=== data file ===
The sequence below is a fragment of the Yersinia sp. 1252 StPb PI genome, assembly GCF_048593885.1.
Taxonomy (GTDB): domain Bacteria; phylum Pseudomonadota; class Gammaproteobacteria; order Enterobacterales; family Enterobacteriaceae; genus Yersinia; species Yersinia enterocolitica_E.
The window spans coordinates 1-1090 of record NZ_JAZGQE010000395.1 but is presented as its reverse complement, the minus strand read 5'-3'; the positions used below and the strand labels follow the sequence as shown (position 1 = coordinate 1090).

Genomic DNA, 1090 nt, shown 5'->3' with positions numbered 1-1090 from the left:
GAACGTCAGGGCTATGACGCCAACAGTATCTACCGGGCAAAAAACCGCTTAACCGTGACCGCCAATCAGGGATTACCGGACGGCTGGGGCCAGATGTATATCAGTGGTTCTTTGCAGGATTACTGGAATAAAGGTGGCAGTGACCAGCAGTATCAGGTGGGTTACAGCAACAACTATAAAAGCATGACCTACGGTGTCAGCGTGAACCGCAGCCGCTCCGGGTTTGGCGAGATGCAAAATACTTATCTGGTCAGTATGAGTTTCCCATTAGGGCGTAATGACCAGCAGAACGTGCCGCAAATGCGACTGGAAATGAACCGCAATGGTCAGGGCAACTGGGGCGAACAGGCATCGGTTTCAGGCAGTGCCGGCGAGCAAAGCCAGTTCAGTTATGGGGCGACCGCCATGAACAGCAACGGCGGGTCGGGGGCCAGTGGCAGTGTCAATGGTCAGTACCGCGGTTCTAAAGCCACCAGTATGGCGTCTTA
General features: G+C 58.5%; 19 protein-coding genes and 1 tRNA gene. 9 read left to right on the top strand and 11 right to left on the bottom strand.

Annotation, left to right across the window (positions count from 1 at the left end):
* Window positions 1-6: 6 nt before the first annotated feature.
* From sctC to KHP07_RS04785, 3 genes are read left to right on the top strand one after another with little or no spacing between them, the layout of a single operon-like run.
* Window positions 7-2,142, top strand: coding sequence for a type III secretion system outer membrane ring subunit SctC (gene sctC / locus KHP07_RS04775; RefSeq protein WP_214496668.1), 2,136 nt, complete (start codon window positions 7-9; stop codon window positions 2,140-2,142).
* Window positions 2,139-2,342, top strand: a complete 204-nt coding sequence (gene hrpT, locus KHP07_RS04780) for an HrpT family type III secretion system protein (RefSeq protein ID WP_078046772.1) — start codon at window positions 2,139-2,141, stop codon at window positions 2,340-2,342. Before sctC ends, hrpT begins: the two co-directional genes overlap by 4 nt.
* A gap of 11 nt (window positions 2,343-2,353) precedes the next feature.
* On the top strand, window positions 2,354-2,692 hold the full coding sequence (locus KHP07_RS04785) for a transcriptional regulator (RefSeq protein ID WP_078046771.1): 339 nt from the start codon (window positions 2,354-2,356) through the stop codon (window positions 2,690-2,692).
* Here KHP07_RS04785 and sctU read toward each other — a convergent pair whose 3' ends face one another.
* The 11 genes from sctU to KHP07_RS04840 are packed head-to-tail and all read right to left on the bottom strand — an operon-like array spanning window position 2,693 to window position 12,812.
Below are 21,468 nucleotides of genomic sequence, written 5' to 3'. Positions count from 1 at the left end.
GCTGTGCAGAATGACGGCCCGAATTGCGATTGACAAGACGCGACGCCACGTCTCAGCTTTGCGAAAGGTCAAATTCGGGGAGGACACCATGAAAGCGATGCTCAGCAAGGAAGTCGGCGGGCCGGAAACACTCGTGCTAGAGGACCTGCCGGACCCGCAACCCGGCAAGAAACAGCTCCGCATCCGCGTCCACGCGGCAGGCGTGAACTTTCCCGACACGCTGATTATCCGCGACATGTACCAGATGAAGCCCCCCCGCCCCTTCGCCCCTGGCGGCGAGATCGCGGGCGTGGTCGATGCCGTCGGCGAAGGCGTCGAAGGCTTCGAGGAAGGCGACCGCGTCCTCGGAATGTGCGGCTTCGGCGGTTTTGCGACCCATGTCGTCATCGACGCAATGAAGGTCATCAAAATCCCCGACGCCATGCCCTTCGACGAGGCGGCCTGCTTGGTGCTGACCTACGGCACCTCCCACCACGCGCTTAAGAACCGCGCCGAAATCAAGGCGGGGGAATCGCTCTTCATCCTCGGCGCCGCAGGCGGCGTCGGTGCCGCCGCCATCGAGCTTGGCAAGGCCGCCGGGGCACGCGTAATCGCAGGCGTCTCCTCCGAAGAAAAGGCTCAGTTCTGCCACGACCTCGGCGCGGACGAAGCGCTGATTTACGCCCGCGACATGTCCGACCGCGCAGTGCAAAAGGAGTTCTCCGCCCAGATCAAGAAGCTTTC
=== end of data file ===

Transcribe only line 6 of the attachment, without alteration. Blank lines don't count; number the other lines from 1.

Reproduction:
General features: G+C 58.5%; 19 protein-coding genes and 1 tRNA gene. 9 read left to right on the top strand and 11 right to left on the bottom strand.